Check out these exhibits at the Torrance Art Museum!
Semblance | Sunshine traces the material and aesthetic influence of post-war Los Angeles on minimalist art within Southern California from the 1960s to today.
After undergoing a massive phase of industrialization throughout, and after, the second world war, California had become home to 140 military bases and the focus of immense government spending. This sudden economic boom generated a factory-focused workforce, which made the state one of the nation’s leading manufacturers of aircraft and automobiles. Civic projects, like the development of roads, freeways, bridges, and housing, not only helped shape Los Angeles’s unique urban landscape, but also aided in accommodating the mass of workers continuing to migrate or return home after the war. Ubiquitous signifiers such as runaway tract-housing, fashionable consumer goods, and glistening high-rise office spaces all contributed to a romanticized view of Southern California as a destination for wellness, new-age style, and financial prosperity.
Artworks in this exhibition play to these familiar tropes as they draw on industrial materials to illustrate an aesthetic lineage and ideological approach to art-making within Los Angeles. These un-conventional practices break away from regimented traditions of “painting” & “sculpture” and instead present reductive art objects that are informed by local Southern California environments, sub-cultures, and communities. From utilitarian products and Mid-Century design to sleek surfaces that are reflective of the landscape itself, the objects here challenge conceptions around LA’s enigmatic legacy while also reconciling the fluidity that comes with the city’s perpetual social and economic transformation.
Artists include: Lynn Aldrich, Math Bass, Juan Capistran, Laddie John Dill, Sam Durant, Lauren Halsey, Anna Sew Hoy, Alex Israel, Claudia Parducci, Helen Pashgian, Kaz Oshiro, Aaron Sandnes, Roy Thurston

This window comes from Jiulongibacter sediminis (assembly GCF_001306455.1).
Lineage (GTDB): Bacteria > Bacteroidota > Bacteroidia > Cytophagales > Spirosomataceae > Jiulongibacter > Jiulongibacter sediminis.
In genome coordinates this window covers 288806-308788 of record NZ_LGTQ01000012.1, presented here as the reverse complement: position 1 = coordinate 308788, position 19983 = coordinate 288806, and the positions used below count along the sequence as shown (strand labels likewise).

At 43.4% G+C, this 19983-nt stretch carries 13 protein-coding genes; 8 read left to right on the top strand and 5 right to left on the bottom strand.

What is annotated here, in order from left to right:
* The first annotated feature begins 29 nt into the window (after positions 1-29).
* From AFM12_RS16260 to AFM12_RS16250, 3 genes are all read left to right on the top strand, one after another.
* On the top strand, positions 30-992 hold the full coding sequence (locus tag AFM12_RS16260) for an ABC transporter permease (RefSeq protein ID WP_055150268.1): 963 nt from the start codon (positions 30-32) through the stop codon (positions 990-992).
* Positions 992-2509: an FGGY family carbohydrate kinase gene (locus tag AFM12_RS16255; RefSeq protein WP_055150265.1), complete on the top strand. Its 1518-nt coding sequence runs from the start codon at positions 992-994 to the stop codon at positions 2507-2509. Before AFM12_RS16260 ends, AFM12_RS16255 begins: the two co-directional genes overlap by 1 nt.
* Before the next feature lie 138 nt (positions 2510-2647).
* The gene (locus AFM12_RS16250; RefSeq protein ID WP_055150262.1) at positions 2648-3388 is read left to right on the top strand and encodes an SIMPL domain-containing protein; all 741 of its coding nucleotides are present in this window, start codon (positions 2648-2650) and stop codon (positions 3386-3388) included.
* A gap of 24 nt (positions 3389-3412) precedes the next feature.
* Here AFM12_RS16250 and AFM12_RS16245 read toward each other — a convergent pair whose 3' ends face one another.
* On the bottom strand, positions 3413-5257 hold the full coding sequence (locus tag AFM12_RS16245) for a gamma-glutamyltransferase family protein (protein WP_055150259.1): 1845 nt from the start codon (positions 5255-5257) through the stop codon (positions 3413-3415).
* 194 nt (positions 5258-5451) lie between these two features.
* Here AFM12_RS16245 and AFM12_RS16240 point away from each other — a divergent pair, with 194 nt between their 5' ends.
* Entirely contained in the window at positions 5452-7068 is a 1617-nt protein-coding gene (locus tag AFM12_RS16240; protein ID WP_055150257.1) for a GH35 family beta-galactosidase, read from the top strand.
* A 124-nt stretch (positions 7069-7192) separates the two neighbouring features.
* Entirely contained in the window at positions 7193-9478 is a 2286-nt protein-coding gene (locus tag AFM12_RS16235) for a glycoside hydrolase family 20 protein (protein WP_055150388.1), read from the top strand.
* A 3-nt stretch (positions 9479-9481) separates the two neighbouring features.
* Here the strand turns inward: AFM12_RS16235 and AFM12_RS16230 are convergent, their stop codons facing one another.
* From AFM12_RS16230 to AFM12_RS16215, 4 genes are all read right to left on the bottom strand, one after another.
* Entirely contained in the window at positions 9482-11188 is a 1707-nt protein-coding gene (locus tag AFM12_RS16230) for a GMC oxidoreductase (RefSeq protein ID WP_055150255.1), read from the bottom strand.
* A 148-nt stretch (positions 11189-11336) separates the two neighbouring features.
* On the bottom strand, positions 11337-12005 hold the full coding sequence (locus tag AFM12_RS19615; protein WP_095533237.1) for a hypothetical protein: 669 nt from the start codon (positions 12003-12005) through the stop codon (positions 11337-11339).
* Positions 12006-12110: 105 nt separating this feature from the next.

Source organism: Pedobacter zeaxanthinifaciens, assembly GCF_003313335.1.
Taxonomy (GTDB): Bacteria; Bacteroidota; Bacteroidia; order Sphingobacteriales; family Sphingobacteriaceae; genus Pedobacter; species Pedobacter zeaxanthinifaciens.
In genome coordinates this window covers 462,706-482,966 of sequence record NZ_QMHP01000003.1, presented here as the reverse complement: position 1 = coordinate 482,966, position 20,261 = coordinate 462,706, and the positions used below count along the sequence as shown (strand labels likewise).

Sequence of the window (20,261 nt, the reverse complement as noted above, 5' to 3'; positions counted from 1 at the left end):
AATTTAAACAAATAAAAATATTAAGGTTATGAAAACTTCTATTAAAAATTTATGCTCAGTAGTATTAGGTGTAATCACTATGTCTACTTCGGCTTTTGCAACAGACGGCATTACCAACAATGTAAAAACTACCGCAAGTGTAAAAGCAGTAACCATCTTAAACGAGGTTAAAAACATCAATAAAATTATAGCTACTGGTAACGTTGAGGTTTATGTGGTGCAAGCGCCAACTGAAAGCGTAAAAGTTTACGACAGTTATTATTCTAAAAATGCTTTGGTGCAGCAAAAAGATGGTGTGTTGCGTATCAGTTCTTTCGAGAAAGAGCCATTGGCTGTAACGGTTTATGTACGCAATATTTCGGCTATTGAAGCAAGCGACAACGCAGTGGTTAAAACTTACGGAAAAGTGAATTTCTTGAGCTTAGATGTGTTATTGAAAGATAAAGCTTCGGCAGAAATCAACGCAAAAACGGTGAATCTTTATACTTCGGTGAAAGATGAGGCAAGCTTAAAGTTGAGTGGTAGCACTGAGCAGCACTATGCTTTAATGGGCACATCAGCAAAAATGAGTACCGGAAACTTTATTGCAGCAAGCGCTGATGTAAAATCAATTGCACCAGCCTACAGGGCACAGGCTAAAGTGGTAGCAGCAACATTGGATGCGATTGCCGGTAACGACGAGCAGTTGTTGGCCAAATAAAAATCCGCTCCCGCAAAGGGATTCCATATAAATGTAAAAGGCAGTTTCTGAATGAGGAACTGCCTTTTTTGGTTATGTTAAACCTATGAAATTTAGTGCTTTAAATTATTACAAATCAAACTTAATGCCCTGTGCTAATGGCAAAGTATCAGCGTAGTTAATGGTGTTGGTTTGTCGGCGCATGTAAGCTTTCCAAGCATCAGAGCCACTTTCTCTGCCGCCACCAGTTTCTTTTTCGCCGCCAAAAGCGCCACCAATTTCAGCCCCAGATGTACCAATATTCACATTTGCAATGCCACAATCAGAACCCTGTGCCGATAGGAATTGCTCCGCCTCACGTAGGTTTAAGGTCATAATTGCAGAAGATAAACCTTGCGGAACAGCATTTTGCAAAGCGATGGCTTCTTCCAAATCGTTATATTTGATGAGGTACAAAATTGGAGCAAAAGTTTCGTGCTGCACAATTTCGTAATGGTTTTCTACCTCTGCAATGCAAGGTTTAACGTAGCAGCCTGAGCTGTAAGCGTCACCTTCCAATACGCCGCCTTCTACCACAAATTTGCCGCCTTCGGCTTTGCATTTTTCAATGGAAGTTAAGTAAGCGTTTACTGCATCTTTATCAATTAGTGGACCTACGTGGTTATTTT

Music is basic to human experience, in all cultures, throughout all of our (known) history. It touches us subjectively in ways that no other art form can. But some musicians, like van Arsdale and Grad, push these experiences into the realm of sculpture as committed artists too. Their experiments in trying to tie aspects of the two practices together finds two very different outcomes presented in this exhibition.
van Arsdale explores psychological development, through the youth and drug experiments of our lives, via memory, nostalgia and sub-cultural referents to place his inquiry within a dialogue concerning the role music plays in forming our understanding of ones own place in the world. We are not separate from this entangled existence, not objective with any real emotional distance – our musical histories a significant part of who we are and what we think.
Grad uses a more formal approach focusing on issues of layering, placement and rhythm, searching for a visual equivalency to the experience of music and its construction. His abstract works closely align with music formation and the interplay of sound and instrument to form a harmonious whole.
Both artists utilize assembling as a tool, much like different musical instruments in a band. They both share a performative aspect of placement and composition, with the ability to transport us through time, to bring into bright focus our own memories and experiences with music as a soundtrack to our lives.
Combining emotive and subjective depths with formal rigor, conceptual underpinning and aesthetic complexity they present us with the Utopian hope embedded in both art and music.
NewMediaFest 2020 is a retrospective of video art curated from around the world during the past 20 years, taking place between 26 December 2019 and 31 December 2020 – as an event structure in an exchange between virtual and physical space in collaboration with networking partners all over the world, like the Torrance Art Museum. The Seven Memorials for Humanity, curated by Wilfried Agricola de Cologne draws on the conceptual structures of “social and networked media” to present a kind of multi-dimensional virtual sculpture.
Agricola de Cologne is not only a living witness of the development of the digital technologies in art, he was a pioneer of a time when there were few or no experiences yet to explore their potential for artistic use. As a curator, mediator and catalyst , Agricola de Cologne encourages artists in different disciplines of digital technologies; (digital) video, internet based art (netart), soundart, etc.
The Seven Memorials for Humanity deals with new forms of commemorating and respectively generating awareness to related to topics that matter in the current global and local escalating political, social, ecological and cultural situations, which endanger a free, open and democratic society, and Humanity in general. It is a plea to contemporary society to keep and defend humanity as the highest human value for future generations.
For more information, please visit: http://retro.newmediafest.org/